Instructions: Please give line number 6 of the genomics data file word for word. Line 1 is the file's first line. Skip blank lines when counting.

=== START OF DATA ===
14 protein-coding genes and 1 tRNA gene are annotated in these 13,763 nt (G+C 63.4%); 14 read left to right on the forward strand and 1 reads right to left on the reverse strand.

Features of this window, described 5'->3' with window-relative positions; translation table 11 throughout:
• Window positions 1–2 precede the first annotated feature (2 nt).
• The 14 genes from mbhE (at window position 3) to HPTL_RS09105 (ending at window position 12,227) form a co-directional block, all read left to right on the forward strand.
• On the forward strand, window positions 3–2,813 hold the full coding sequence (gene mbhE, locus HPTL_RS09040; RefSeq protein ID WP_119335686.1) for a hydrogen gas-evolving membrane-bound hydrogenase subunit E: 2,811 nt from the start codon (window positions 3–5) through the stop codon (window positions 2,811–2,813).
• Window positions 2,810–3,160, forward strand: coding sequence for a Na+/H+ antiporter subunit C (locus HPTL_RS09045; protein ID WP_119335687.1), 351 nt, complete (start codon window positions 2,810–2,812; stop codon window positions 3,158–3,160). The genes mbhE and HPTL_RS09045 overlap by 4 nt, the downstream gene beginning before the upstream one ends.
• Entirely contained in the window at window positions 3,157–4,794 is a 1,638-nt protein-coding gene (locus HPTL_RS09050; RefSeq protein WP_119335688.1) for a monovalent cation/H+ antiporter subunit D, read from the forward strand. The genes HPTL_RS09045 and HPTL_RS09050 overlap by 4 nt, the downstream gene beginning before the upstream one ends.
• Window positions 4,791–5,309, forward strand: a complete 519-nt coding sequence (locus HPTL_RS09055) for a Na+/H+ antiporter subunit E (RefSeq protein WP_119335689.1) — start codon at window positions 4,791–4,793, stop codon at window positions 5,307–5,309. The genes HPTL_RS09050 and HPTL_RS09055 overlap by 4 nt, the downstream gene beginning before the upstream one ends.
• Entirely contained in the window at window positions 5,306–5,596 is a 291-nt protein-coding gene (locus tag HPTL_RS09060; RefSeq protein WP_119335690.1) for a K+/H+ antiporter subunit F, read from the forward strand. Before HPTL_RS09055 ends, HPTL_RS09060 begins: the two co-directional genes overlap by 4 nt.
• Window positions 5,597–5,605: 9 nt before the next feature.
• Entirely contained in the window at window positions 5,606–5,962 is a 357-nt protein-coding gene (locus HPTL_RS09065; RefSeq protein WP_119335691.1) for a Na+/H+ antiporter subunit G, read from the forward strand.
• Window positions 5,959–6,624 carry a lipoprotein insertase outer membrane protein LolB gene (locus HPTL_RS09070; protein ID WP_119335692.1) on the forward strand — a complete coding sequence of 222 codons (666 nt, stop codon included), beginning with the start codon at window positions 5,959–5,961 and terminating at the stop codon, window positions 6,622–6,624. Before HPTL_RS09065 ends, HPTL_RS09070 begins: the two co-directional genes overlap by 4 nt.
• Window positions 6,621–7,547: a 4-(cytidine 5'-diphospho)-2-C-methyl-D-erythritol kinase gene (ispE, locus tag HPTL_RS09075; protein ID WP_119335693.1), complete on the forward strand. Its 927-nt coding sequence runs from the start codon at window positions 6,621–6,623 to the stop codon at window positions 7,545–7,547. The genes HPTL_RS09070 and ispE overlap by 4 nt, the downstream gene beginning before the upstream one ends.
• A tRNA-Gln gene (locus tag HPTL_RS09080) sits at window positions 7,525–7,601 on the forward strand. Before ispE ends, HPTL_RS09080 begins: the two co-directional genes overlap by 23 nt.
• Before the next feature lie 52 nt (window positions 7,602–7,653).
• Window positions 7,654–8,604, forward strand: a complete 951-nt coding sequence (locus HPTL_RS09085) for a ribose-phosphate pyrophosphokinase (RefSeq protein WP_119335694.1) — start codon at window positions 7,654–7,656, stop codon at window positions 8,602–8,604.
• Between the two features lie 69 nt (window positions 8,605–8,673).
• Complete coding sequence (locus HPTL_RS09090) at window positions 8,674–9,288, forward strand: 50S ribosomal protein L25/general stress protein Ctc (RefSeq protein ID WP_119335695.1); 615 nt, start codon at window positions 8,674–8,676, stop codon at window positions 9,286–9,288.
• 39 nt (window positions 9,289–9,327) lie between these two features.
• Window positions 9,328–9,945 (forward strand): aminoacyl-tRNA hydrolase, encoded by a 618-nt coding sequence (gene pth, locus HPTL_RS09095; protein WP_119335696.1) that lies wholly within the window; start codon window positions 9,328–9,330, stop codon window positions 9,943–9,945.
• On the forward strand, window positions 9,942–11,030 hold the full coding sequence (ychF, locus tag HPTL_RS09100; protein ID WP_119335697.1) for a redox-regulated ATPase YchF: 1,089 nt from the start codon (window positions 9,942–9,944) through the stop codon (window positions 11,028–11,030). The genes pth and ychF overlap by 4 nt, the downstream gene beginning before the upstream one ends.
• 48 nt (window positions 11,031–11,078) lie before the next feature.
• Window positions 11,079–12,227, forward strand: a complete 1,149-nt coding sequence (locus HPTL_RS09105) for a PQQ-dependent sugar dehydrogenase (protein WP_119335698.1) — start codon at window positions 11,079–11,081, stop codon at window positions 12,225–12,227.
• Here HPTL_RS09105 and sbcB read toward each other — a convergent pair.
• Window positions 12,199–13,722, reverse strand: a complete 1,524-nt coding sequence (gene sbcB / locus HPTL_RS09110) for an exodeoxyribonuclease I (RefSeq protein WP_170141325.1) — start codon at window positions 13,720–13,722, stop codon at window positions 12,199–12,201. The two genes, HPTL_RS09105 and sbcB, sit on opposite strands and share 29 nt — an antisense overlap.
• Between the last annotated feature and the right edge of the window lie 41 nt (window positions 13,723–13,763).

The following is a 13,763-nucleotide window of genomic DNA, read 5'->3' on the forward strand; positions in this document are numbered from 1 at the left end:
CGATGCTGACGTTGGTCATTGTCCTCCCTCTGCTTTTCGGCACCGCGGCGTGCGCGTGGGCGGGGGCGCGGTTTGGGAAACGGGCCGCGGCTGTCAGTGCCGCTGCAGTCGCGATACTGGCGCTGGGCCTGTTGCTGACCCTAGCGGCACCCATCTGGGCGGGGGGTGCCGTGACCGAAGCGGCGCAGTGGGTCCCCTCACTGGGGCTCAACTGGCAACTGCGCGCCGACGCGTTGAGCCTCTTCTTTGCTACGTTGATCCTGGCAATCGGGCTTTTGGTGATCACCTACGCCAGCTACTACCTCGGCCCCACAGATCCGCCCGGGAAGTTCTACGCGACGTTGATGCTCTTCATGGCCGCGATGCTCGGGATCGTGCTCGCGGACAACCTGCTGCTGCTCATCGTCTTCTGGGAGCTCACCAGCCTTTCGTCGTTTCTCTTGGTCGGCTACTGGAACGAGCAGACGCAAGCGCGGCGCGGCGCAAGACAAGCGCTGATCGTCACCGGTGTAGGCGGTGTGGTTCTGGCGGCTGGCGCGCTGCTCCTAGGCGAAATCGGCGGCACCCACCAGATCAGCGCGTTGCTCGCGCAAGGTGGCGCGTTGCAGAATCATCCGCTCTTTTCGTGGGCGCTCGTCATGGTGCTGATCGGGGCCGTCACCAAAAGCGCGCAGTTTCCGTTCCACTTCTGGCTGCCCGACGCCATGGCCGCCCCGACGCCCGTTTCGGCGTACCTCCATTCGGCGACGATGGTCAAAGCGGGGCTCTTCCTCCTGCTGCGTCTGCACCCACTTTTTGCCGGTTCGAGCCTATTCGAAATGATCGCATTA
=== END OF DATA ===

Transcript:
• Window positions 2,810–3,160, forward strand: coding sequence for a Na+/H+ antiporter subunit C (locus HPTL_RS09045; protein ID WP_119335687.1), 351 nt, complete (start codon window positions 2,810–2,812; stop codon window positions 3,158–3,160). The genes mbhE and HPTL_RS09045 overlap by 4 nt, the downstream gene beginning before the upstream one ends.